Last Home for the Aged

Last Home for the Aged

Last Home for the Aged

Last Home for the Aged

Excerpt

Conventional wisdom has it that long - term care settings profoundly affect older people both psychologically and physically. Life in an institutional setting is assumed to result in severe consequences for the elderly. Yet something other than institutional life itself may account for a portrait that encompasses disorientation, withdrawal, hopelessness, and gross distortions in the content of the self - concept. May it be, we asked ourselves, that much of the portrait is sketched in prior to entering and living in these settings? Also, independent of the setting, is not the very discontinuity of moving from one environment to another particularly onerous for the elderly? If so, then might not explanations other than institutional life itself be equally valid in explaining "institutional" effects?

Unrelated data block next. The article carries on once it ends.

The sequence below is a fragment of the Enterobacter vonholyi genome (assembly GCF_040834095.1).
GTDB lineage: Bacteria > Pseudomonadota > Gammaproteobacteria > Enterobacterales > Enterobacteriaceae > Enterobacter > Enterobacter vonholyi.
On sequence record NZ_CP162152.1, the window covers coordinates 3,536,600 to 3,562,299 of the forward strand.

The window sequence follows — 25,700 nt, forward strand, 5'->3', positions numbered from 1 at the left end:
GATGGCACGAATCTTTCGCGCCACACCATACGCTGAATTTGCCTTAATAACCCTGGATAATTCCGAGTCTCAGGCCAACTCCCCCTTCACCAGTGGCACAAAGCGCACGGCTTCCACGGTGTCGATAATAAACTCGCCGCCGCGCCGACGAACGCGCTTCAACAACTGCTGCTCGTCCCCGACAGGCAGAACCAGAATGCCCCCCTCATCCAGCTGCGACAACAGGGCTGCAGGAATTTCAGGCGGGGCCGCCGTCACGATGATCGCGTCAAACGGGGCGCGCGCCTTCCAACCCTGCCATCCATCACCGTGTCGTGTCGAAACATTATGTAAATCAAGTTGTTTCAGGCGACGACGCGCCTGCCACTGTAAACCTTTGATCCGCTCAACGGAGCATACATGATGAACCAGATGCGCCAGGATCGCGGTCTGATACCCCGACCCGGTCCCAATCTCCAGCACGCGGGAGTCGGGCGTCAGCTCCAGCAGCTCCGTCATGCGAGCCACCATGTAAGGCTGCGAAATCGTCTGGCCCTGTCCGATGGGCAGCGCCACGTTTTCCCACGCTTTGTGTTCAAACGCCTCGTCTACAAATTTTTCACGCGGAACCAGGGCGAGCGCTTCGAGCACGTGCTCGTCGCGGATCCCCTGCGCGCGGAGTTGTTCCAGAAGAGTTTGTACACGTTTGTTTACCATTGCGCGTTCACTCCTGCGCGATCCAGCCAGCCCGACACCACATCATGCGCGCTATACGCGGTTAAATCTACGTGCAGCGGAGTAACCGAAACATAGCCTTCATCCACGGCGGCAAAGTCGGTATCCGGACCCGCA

With these types of questions in mind we began our exploration of effects and their causes during and through the process of becoming institutionalized in what is considered to be the best type of contemporary long-term care institutions -- the sectarian home for the aged. By studying older people who enter the better settings, we were able to isolate irreducible effects of the institutionalization process.

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